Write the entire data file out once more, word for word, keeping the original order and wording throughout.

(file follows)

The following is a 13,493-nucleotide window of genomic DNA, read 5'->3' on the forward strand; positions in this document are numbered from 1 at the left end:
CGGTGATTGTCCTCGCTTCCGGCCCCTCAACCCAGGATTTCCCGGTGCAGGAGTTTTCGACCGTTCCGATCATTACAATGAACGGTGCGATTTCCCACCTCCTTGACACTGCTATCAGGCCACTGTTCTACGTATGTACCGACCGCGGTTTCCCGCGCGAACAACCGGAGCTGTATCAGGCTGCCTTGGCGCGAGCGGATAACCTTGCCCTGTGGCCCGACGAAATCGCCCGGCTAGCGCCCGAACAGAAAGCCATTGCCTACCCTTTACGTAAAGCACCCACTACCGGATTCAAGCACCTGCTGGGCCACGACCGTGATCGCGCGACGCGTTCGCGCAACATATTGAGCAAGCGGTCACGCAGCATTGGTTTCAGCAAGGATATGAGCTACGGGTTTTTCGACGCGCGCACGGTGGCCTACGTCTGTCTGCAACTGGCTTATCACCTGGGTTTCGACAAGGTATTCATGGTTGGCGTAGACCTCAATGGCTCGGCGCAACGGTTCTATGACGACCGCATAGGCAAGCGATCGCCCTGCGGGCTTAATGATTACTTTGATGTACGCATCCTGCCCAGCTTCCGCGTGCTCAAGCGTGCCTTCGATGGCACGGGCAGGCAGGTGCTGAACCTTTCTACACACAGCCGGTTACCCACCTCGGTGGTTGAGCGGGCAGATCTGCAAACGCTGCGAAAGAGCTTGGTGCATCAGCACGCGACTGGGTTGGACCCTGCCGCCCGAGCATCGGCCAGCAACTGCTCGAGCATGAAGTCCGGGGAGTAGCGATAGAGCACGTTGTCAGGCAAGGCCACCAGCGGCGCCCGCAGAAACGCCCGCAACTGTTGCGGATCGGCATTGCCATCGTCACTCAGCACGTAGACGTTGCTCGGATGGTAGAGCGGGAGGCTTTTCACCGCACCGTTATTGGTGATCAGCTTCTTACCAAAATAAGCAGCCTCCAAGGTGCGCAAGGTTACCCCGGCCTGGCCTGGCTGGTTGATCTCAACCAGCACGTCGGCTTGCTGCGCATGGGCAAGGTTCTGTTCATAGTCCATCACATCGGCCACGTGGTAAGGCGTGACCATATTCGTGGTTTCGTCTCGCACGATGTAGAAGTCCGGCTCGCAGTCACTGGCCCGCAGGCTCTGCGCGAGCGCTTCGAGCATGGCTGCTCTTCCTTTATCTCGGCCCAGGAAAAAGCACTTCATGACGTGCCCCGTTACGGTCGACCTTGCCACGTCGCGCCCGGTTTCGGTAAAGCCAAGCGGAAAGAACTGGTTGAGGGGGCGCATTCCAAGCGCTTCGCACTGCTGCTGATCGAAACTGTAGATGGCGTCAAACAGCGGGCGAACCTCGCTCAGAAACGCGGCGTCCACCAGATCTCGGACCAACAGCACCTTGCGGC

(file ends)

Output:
The following is a 13,493-nucleotide window of genomic DNA, read 5'->3' on the forward strand; positions in this document are numbered from 1 at the left end:
CGGTGATTGTCCTCGCTTCCGGCCCCTCAACCCAGGATTTCCCGGTGCAGGAGTTTTCGACCGTTCCGATCATTACAATGAACGGTGCGATTTCCCACCTCCTTGACACTGCTATCAGGCCACTGTTCTACGTATGTACCGACCGCGGTTTCCCGCGCGAACAACCGGAGCTGTATCAGGCTGCCTTGGCGCGAGCGGATAACCTTGCCCTGTGGCCCGACGAAATCGCCCGGCTAGCGCCCGAACAGAAAGCCATTGCCTACCCTTTACGTAAAGCACCCACTACCGGATTCAAGCACCTGCTGGGCCACGACCGTGATCGCGCGACGCGTTCGCGCAACATATTGAGCAAGCGGTCACGCAGCATTGGTTTCAGCAAGGATATGAGCTACGGGTTTTTCGACGCGCGCACGGTGGCCTACGTCTGTCTGCAACTGGCTTATCACCTGGGTTTCGACAAGGTATTCATGGTTGGCGTAGACCTCAATGGCTCGGCGCAACGGTTCTATGACGACCGCATAGGCAAGCGATCGCCCTGCGGGCTTAATGATTACTTTGATGTACGCATCCTGCCCAGCTTCCGCGTGCTCAAGCGTGCCTTCGATGGCACGGGCAGGCAGGTGCTGAACCTTTCTACACACAGCCGGTTACCCACCTCGGTGGTTGAGCGGGCAGATCTGCAAACGCTGCGAAAGAGCTTGGTGCATCAGCACGCGACTGGGTTGGACCCTGCCGCCCGAGCATCGGCCAGCAACTGCTCGAGCATGAAGTCCGGGGAGTAGCGATAGAGCACGTTGTCAGGCAAGGCCACCAGCGGCGCCCGCAGAAACGCCCGCAACTGTTGCGGATCGGCATTGCCATCGTCACTCAGCACGTAGACGTTGCTCGGATGGTAGAGCGGGAGGCTTTTCACCGCACCGTTATTGGTGATCAGCTTCTTACCAAAATAAGCAGCCTCCAAGGTGCGCAAGGTTACCCCGGCCTGGCCTGGCTGGTTGATCTCAACCAGCACGTCGGCTTGCTGCGCATGGGCAAGGTTCTGTTCATAGTCCATCACATCGGCCACGTGGTAAGGCGTGACCATATTCGTGGTTTCGTCTCGCACGATGTAGAAGTCCGGCTCGCAGTCACTGGCCCGCAGGCTCTGCGCGAGCGCTTCGAGCATGGCTGCTCTTCCTTTATCTCGGCCCAGGAAAAAGCACTTCATGACGTGCCCCGTTACGGTCGACCTTGCCACGTCGCGCCCGGTTTCGGTAAAGCCAAGCGGAAAGAACTGGTTGAGGGGGCGCATTCCAAGCGCTTCGCACTGCTGCTGATCGAAACTGTAGATGGCGTCAAACAGCGGGCGAACCTCGCTCAGAAACGCGGCGTCCACCAGATCTCGGACCAACAGCACCTTGCGGC